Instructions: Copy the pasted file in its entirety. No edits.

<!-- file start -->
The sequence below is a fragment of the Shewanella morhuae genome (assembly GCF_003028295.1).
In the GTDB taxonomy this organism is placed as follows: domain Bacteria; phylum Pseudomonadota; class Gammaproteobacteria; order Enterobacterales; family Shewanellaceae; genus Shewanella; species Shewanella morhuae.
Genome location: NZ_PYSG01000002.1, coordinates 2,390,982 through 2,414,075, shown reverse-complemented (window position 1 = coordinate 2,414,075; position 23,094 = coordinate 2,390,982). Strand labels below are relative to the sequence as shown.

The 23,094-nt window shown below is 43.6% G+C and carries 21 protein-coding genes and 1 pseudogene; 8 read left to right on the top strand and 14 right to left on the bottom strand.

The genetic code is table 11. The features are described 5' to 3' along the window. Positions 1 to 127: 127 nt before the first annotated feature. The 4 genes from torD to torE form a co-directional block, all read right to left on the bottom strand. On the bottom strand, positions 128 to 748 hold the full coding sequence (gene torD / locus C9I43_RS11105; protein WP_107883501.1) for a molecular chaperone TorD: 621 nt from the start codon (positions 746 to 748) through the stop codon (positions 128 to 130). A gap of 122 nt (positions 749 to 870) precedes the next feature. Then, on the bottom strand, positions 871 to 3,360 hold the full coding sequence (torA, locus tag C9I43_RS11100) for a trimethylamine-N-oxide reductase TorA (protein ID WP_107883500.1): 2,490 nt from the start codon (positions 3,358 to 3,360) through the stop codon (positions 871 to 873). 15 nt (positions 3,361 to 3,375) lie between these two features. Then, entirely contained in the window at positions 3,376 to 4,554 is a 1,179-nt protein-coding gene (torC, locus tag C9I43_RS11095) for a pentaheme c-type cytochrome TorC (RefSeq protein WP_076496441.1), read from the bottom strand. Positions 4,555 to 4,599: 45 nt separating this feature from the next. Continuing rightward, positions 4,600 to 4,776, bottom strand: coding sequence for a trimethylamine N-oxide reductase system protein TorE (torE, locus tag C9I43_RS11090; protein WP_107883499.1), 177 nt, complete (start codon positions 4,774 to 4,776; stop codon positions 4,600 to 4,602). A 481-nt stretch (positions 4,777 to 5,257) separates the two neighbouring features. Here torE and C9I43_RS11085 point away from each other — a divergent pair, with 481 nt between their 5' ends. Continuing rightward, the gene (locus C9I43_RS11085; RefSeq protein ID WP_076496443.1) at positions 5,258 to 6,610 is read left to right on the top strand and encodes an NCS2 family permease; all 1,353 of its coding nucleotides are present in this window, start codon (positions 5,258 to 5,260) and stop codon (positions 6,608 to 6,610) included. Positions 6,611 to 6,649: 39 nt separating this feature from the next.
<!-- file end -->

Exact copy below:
The sequence below is a fragment of the Shewanella morhuae genome (assembly GCF_003028295.1).
In the GTDB taxonomy this organism is placed as follows: domain Bacteria; phylum Pseudomonadota; class Gammaproteobacteria; order Enterobacterales; family Shewanellaceae; genus Shewanella; species Shewanella morhuae.
Genome location: NZ_PYSG01000002.1, coordinates 2,390,982 through 2,414,075, shown reverse-complemented (window position 1 = coordinate 2,414,075; position 23,094 = coordinate 2,390,982). Strand labels below are relative to the sequence as shown.

The 23,094-nt window shown below is 43.6% G+C and carries 21 protein-coding genes and 1 pseudogene; 8 read left to right on the top strand and 14 right to left on the bottom strand.

The genetic code is table 11. The features are described 5' to 3' along the window. Positions 1 to 127: 127 nt before the first annotated feature. The 4 genes from torD to torE form a co-directional block, all read right to left on the bottom strand. On the bottom strand, positions 128 to 748 hold the full coding sequence (gene torD / locus C9I43_RS11105; protein WP_107883501.1) for a molecular chaperone TorD: 621 nt from the start codon (positions 746 to 748) through the stop codon (positions 128 to 130). A gap of 122 nt (positions 749 to 870) precedes the next feature. Then, on the bottom strand, positions 871 to 3,360 hold the full coding sequence (torA, locus tag C9I43_RS11100) for a trimethylamine-N-oxide reductase TorA (protein ID WP_107883500.1): 2,490 nt from the start codon (positions 3,358 to 3,360) through the stop codon (positions 871 to 873). 15 nt (positions 3,361 to 3,375) lie between these two features. Then, entirely contained in the window at positions 3,376 to 4,554 is a 1,179-nt protein-coding gene (torC, locus tag C9I43_RS11095) for a pentaheme c-type cytochrome TorC (RefSeq protein WP_076496441.1), read from the bottom strand. Positions 4,555 to 4,599: 45 nt separating this feature from the next. Continuing rightward, positions 4,600 to 4,776, bottom strand: coding sequence for a trimethylamine N-oxide reductase system protein TorE (torE, locus tag C9I43_RS11090; protein WP_107883499.1), 177 nt, complete (start codon positions 4,774 to 4,776; stop codon positions 4,600 to 4,602). A 481-nt stretch (positions 4,777 to 5,257) separates the two neighbouring features. Here torE and C9I43_RS11085 point away from each other — a divergent pair, with 481 nt between their 5' ends. Continuing rightward, the gene (locus C9I43_RS11085; RefSeq protein ID WP_076496443.1) at positions 5,258 to 6,610 is read left to right on the top strand and encodes an NCS2 family permease; all 1,353 of its coding nucleotides are present in this window, start codon (positions 5,258 to 5,260) and stop codon (positions 6,608 to 6,610) included. Positions 6,611 to 6,649: 39 nt separating this feature from the next.